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The Leavers
by Lisa Ko


Overview - FINALIST FOR THE 2017 NATIONAL BOOK AWARD FOR FICTION

"There was a time I would have called Lisa Ko's novel beautifully written, ambitious, and moving, and all of that is true, but it's more than that now: if you want to understand a forgotten and essential part of the world we live in, The Leavers is required reading."
--Ann Patchett,  author of Commonwealth

Lisa Ko's powerful debut, The Leavers , is the winner of the 2016 PEN/Bellwether Prize for Fiction, awarded by Barbara Kingsolver for a novel that addresses issues of social justice.
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More About The Leavers by Lisa Ko
 
 
 
Overview
FINALIST FOR THE 2017 NATIONAL BOOK AWARD FOR FICTION

"There was a time I would have called Lisa Ko's novel beautifully written, ambitious, and moving, and all of that is true, but it's more than that now: if you want to understand a forgotten and essential part of the world we live in, The Leavers is required reading."
--Ann Patchett,  author of Commonwealth

Lisa Ko's powerful debut, The Leavers, is the winner of the 2016 PEN/Bellwether Prize for Fiction, awarded by Barbara Kingsolver for a novel that addresses issues of social justice.

One morning, Deming Guo's mother, Polly, an undocumented Chinese immigrant, goes to her job at a nail salon--and never comes home. No one can find any trace of her.
With his mother gone, eleven-year-old Deming is left mystified and bereft. Eventually adopted by a pair of well-meaning white professors, Deming is moved from the Bronx to a small town upstate and renamed Daniel Wilkinson. But far from all he's ever known, Daniel struggles to reconcile his adoptive parents' desire that he assimilate with his memories of his mother and the community he left behind.
Told from the perspective of both Daniel--as he grows into a directionless young man--and Polly, Ko's novel gives us one of fiction's most singular mothers. Loving and selfish, determined and frightened, Polly is forced to make one heartwrenching choice after another.
Set in New York and China, The Leavers is a vivid examination of borders and belonging. It's a moving story of how a boy comes into his own when everything he loves is taken away, and how a mother learns to live with the mistakes of the past.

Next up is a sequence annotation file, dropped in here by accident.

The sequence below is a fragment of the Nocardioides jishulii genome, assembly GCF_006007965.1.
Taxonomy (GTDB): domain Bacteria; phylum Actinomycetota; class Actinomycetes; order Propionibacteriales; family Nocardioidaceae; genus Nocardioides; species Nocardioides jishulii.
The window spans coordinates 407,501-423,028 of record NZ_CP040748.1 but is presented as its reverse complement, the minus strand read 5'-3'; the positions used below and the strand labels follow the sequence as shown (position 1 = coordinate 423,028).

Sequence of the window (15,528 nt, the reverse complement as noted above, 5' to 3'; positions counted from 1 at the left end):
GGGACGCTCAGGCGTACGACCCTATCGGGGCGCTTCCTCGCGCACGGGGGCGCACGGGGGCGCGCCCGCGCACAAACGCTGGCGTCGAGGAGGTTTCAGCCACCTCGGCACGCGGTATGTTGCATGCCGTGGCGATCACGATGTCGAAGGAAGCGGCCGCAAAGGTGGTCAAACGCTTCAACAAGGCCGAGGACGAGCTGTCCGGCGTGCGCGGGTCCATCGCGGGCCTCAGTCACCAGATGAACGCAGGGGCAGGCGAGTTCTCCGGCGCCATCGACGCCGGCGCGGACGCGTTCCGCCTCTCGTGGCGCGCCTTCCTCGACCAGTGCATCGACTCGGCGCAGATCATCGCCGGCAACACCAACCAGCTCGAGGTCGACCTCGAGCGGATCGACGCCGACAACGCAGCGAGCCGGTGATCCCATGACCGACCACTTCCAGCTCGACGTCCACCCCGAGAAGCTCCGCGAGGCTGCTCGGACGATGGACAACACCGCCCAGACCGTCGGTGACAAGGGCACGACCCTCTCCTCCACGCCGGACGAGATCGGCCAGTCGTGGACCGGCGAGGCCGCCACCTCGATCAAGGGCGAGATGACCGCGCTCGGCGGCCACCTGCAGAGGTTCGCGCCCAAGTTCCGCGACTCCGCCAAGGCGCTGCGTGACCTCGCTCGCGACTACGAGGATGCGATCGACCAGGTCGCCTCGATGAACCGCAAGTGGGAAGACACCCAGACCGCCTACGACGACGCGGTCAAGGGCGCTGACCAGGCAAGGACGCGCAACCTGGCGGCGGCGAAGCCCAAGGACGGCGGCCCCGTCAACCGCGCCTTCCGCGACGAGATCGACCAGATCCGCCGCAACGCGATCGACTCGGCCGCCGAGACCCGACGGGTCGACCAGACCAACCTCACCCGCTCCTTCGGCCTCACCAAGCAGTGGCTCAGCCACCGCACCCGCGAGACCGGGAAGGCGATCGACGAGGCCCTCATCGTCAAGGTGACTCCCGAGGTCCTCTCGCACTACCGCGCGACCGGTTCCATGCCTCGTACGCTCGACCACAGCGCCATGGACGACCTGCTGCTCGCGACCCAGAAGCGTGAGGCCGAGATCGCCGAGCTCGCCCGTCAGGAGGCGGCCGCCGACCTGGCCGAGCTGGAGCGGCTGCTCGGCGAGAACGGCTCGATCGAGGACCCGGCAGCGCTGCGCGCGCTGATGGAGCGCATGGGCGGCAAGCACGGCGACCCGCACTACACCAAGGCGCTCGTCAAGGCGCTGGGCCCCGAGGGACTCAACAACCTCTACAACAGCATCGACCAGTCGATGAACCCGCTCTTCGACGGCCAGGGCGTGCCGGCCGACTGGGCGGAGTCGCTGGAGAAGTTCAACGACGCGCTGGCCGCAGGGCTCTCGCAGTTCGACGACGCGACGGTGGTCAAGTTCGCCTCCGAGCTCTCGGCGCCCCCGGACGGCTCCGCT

Lisa Ko's fiction has appeared in Best American Short Stories 2016, Apogee Journal, Narrative, Copper Nickel, the Asian Pacific American Journal, and elsewhere. She has been awarded fellowships and residencies from the New York Foundation for the Arts, the MacDowell Colony, the Lower Manhattan Cultural Council, Writers OMI at Ledig House, the Jerome Foundation, and Blue Mountain Center, among others. She was born in New York City, where she now lives. Visit her at lisa-ko.com.

 
Details
  • ISBN-13: 9781616206888
  • ISBN-10: 1616206888
  • Publisher: Algonquin Books
  • Publish Date: May 2017
  • Page Count: 352
  • Dimensions: 9.3 x 6.3 x 1.2 inches
  • Shipping Weight: 1.05 pounds


Related Categories

Books > Fiction > Coming of Age
Books > Fiction > Cultural Heritage
Books > Fiction > Asian American

 
Publishers Weekly Reviews

Publishers Weekly® Reviews

  • Reviewed in: Publishers Weekly, page .
  • Review Date: 2017-02-13
  • Reviewer: Staff

Kos debut is a sweeping examination of family through the eyes of a single mother, a Chinese immigrant, and her U.S.-born son, whose separation haunts and defines their lives. Eleven-year-old Demings mother, Polly, suddenly disappears from the nail salon where she works, leaving him at the Bronx apartment they share with her boyfriend, Leon, Leons sister, and her 10-year-old son. Weeks later, Deming is handed over to a new familywhite suburban college teachers Kay and Peter, who name him Daniel. But it hardly guarantees a storybook ending; Daniel fails in college and struggles to make it as a musician. And then he learns that his missing mother is alive. The narration is then taken over by Polly, who describes her journey to America as an unwed pregnant teenager, and the cramped living arrangements and low-paying jobs that finally take her and Deming to the Bronx. It was a funny thing, forgiveness, Deming finds. You could spend years being angry with someone and then realize you no longer feel the same. Kos stunning tale of love and loyaltyto family, to countryis a fresh and moving look at the immigrant experience in America, and is as timely as ever. (Apr.)

 
BAM Customer Reviews